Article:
Other than in its prestigious museums, art is also lived in the streets here.
The incredible street art works in Bushwick make this district in the Brooklyn borough one of the most creative neighborhoods in the world.
It is perhaps the largest art gallery in New York and, being outdoors, it is totally free, always open and constantly evolving. It always reserves something new and you could go there every week and find something different.
It is the incredible collection of street art in Bushwick, a small neighborhood with an industrial past and now residence of hundreds of artists, whose walls are continually covered in outstanding murals and colorful graffiti.
One can observe the works of art that bloom, at every corner, on the walls of Bushwick and, on a sunny day, the area looks like an enchanted land shining with bright colors.
It's incredible how in New York, a city that implements very strict policies against those who ‘dirty’ the walls, therefore particularly risky regulations for street artists, this enclave has arisen where graffiti is tolerated, if not expected.
Bushwick (also called East Williamsburg) is an area in Brooklyn that is experiencing a phase of great transformation. It was born, like several other areas in Brooklyn, as a village on its own, then incorporated during the strong urbanization of the New York City area.
From being a working-class neighborhood, it is fast becoming one of the most vibrant and creative areas in the City. The area is still heavily industrial, but next to the warehouses and factories there are hipster clubs and condos full of studios inhabited by young artists, who - probably - make it the largest artistic community in North America.
In recent years the local muralists established a festival which annually brings together artists from all over the world who come to paint the walls of the neighborhood. Walking around Bushwick means finding, in a handful of streets, an anthology of street art, from the beginning years until today.
From simple tags (the name or initials of the street artist) to more complex works, often inspired by politics or by recent news.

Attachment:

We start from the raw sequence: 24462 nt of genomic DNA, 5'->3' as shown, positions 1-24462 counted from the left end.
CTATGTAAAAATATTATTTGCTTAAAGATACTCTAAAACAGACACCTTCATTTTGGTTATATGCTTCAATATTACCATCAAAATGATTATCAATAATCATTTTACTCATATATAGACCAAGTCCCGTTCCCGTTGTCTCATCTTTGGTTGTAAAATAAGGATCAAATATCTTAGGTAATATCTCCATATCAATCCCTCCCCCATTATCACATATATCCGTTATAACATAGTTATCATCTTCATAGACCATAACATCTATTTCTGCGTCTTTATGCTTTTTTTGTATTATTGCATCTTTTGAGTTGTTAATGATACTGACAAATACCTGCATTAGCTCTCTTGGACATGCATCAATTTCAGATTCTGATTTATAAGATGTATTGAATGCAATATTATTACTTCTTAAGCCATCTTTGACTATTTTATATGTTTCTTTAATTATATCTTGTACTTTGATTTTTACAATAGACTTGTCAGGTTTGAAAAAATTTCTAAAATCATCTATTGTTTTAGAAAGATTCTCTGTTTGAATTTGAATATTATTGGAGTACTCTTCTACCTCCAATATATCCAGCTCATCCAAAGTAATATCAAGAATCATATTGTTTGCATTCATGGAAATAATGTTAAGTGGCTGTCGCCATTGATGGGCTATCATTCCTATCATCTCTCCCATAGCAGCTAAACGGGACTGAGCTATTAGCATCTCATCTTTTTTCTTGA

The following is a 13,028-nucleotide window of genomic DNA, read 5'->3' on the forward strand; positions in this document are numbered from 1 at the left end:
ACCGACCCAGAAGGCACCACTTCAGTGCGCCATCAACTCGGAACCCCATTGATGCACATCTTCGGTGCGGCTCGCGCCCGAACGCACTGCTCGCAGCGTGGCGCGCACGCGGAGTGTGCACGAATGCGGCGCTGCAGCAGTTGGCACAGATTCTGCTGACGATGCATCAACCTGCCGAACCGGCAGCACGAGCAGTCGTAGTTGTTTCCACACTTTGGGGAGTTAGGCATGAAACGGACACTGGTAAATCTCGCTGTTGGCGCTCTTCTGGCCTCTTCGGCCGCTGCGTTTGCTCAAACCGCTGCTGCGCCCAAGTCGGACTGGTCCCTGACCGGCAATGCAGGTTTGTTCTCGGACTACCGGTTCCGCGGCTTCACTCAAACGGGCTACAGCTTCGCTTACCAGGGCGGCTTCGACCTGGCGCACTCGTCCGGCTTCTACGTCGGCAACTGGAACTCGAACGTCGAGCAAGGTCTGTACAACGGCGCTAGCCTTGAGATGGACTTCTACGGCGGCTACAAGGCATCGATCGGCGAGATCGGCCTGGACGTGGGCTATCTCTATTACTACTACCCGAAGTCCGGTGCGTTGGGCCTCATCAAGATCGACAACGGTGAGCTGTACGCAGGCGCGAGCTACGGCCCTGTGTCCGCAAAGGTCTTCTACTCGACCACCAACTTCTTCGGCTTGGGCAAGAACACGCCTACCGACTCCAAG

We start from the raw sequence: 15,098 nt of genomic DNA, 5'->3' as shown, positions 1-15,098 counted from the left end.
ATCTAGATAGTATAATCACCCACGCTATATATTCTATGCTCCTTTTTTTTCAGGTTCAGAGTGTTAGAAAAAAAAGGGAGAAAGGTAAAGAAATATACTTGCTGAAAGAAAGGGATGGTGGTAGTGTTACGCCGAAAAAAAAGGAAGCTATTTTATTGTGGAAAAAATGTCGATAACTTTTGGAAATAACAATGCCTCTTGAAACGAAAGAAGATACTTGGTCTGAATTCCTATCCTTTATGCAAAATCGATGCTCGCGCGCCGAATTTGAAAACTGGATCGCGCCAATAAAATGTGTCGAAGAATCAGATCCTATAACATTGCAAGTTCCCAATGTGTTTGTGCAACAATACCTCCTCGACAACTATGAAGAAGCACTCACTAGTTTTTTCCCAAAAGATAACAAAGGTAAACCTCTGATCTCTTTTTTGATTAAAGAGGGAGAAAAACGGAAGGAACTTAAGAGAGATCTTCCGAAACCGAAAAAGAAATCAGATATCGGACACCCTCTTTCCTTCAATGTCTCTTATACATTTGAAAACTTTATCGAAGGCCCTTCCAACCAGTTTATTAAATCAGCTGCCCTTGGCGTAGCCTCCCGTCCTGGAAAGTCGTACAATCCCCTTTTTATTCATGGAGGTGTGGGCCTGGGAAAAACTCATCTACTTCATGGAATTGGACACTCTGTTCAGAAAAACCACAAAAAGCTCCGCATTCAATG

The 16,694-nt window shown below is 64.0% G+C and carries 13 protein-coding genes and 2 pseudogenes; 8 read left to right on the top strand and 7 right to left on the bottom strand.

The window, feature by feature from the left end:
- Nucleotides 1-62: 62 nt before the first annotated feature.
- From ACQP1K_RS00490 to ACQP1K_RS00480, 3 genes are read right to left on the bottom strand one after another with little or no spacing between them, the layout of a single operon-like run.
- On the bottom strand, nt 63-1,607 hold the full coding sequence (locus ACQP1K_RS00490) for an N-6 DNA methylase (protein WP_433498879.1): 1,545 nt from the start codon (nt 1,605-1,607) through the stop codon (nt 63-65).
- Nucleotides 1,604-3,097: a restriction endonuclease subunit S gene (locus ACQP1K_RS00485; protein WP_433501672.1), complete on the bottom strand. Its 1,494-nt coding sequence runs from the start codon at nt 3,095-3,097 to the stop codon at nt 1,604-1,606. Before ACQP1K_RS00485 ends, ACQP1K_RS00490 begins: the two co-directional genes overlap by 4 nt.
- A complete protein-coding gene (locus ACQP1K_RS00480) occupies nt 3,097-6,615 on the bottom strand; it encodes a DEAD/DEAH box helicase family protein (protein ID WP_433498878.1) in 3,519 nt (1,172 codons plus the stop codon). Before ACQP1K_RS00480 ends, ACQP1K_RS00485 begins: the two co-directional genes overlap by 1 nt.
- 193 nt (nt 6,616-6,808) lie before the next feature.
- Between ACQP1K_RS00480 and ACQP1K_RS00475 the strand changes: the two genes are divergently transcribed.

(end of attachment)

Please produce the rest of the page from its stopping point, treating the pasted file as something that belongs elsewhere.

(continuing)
In the Sixties, street art was used to pass on the messages of activists and the request for equality and rights but, as times have changed, so has art and, consequently, new fanciful genres were created.
The artists nowadays got more ingenious in working out gimmicks to get around the strict laws against vandalism that give expensive fines to writers and some murals are now done on billboards which can be removed from the walls.
The works of street artists are increasingly becoming real wall paintings for which the authors can also draw inspiration from great masters of art history and often the works are so beautiful that the artists begin to work on commission, paid by local companies to paint facades, signs and sluices.
But artists do not stop at canvases or walls and contaminate everything they touch. In the streets of Bushwick you will find painted drains and antennas and street art installations all around.
The best way to see street art in Bushwick is to join a guided tour like I did.
If you are not a fan of this type of art, as at the beginning I was, go anyway because you will inevitably come back seduced by it...as I was.
Bushwick is a place where Hipster culture is emerging together with the Slow Movement (aimed at reducing waste by recycling, consuming local and organic food and protecting the environment).
In this neighborhood, you can be away from the noisy and sometimes ‘stuffy’ Manhattan and its huge buildings because in Bushwick and nearby Williamsburg, you only have small buildings.
This area also offers many bars and restaurants, as well as clothing, vintage jewelry and home furnishing boutiques.